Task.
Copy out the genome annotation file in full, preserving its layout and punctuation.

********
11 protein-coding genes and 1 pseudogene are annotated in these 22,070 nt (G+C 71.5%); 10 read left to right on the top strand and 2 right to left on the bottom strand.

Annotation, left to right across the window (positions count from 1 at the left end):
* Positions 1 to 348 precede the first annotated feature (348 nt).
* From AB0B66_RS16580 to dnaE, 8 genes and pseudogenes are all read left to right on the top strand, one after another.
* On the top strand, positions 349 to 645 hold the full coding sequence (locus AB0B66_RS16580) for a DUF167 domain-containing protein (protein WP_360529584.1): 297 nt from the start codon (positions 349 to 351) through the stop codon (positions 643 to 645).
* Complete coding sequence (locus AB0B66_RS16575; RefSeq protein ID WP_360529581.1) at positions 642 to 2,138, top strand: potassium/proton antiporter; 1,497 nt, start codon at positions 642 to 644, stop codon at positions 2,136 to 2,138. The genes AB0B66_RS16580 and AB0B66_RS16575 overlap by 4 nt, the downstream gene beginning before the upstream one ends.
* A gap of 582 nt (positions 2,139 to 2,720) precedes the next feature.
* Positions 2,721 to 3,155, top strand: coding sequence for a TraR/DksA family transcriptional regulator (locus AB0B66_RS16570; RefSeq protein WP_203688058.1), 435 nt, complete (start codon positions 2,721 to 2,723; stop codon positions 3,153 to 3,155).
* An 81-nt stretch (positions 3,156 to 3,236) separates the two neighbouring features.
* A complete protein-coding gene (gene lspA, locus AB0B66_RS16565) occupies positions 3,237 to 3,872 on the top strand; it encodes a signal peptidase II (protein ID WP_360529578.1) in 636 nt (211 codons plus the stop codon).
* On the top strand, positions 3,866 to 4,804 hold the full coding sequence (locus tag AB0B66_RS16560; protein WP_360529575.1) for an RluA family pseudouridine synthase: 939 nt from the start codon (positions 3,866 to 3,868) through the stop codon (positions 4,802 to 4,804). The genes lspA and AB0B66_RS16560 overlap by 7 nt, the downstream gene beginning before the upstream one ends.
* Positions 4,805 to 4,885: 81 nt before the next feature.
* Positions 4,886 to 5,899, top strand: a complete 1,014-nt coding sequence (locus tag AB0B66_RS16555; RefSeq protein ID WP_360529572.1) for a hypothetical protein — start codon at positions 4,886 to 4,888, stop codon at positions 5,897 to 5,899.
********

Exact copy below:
11 protein-coding genes and 1 pseudogene are annotated in these 22,070 nt (G+C 71.5%); 10 read left to right on the top strand and 2 right to left on the bottom strand.

Annotation, left to right across the window (positions count from 1 at the left end):
* Positions 1 to 348 precede the first annotated feature (348 nt).
* From AB0B66_RS16580 to dnaE, 8 genes and pseudogenes are all read left to right on the top strand, one after another.
* On the top strand, positions 349 to 645 hold the full coding sequence (locus AB0B66_RS16580) for a DUF167 domain-containing protein (protein WP_360529584.1): 297 nt from the start codon (positions 349 to 351) through the stop codon (positions 643 to 645).
* Complete coding sequence (locus AB0B66_RS16575; RefSeq protein ID WP_360529581.1) at positions 642 to 2,138, top strand: potassium/proton antiporter; 1,497 nt, start codon at positions 642 to 644, stop codon at positions 2,136 to 2,138. The genes AB0B66_RS16580 and AB0B66_RS16575 overlap by 4 nt, the downstream gene beginning before the upstream one ends.
* A gap of 582 nt (positions 2,139 to 2,720) precedes the next feature.
* Positions 2,721 to 3,155, top strand: coding sequence for a TraR/DksA family transcriptional regulator (locus AB0B66_RS16570; RefSeq protein WP_203688058.1), 435 nt, complete (start codon positions 2,721 to 2,723; stop codon positions 3,153 to 3,155).
* An 81-nt stretch (positions 3,156 to 3,236) separates the two neighbouring features.
* A complete protein-coding gene (gene lspA, locus AB0B66_RS16565) occupies positions 3,237 to 3,872 on the top strand; it encodes a signal peptidase II (protein ID WP_360529578.1) in 636 nt (211 codons plus the stop codon).
* On the top strand, positions 3,866 to 4,804 hold the full coding sequence (locus tag AB0B66_RS16560; protein WP_360529575.1) for an RluA family pseudouridine synthase: 939 nt from the start codon (positions 3,866 to 3,868) through the stop codon (positions 4,802 to 4,804). The genes lspA and AB0B66_RS16560 overlap by 7 nt, the downstream gene beginning before the upstream one ends.
* Positions 4,805 to 4,885: 81 nt before the next feature.
* Positions 4,886 to 5,899, top strand: a complete 1,014-nt coding sequence (locus tag AB0B66_RS16555; RefSeq protein ID WP_360529572.1) for a hypothetical protein — start codon at positions 4,886 to 4,888, stop codon at positions 5,897 to 5,899.